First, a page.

'Sasol 1991 - 2001' at the Sasol Art Museum
by Hazel Friedman
If Sasol wanted to introduce a new pay-off line for one of its marketing drives, it might use the phrase "Sasol: Fuelling creativity" or "Pumping the visual arts". This might strike some as an incongruous advertising slogan for an institution that is more widely associated with coal anof Stellenbosch might jolt general preconceptions about contemporary business ethics and aesthetics.
Formerly the old Bloemhof School, the Sasol Art Museum was established in October 1991 as a result of generous sponsorship by the namesake company. To celebrate its 10th universary the museum is hosting an exhibition of pieces from Sasol's contemporary art collection. And a mighty fine one it is too, comprising works by both younger and more established bravehearts of the contemporary visual art scene, including Willie Bester, Diane Victor, Kevin Brand, Dominic Tshabangu, Sam Nhlengethwa, Zwelethu Mthethwa and Terry Kurgan - to mention a few.
At the risk of bracketing all current local output between the bookends of apartheid South Africa, it can be safely stated that this show is distinctly "post". The grey areas of the simunye rainbow - hallmarks of a country in the throes of post-liberation anxiety - are eloquently depicted, alongside imagery embracing issues of global significance and idiosyncratic individualism in both subject matter, interpretation and medium. Although this show doesn't generate the controversy of trailblazing collections like the Gencor selection, it nevertheless offers a thought-provoking discourse on socio-cultural change - or the lack thereof.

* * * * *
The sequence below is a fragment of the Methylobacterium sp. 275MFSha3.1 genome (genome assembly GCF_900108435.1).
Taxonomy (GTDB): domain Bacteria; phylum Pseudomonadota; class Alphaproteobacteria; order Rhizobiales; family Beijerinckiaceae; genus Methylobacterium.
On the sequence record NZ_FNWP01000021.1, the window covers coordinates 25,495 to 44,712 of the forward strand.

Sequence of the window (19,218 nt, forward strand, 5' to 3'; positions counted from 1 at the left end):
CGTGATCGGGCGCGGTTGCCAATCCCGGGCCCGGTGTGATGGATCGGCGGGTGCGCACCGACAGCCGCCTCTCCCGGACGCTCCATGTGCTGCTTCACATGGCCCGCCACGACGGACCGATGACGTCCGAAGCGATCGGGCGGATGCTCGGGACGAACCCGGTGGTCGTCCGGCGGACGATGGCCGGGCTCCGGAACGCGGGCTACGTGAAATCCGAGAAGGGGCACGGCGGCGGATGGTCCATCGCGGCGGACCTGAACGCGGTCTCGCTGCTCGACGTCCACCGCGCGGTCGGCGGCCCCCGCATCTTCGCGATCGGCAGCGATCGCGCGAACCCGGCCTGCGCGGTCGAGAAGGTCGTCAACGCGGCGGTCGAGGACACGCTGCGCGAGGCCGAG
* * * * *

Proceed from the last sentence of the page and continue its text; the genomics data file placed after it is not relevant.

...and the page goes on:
Joachim Schönfeldt, for example, interrogates the commodification and "curiosity" status of artworks and other products of a materialist society, providing subtle commentary on the blurring of boundaries between the popular and precious. In a more overtly comical, in-yer-face vein, Brett Murray plays with ongoing racial and cultural stereotypes, incorporating Bart (Simpson) and other icons of mass culture and the MTV generation into his art.
A relatively new conscript to South Africa's contemporary art mart, Stephanus Rademeyer provides hi-tech surreality to the concept of church, faith, duality and cultural cathedrals in his video installation entitled Deferred Reconstructions, while Colbert Mashile's watercolours cut to the bone of male circumcision and other cultural rites of passage. Then there's the unravelling of gender stereotypes and cultural ownership by Christine Dixie who depicts herself, literally, trying to find her place and identity in an environment with which she feels inextricably entwined. And environmental issues of a more global kind form the fulcrum of of Paul Edmunds' Cumulate - an archetypal ovoid consisting of shredded pages from National Geographic magazine.
Making hand-worked processes look industrial is the forte of Walter Oltmann whose linocuts are made up of an accumulation and profusion of marks, harking back to traditions of basket weaving, embroidery and beadwork. And the mark in all its guises forms the recurring refrain in Durant Sihlahli's richly textured surfaces.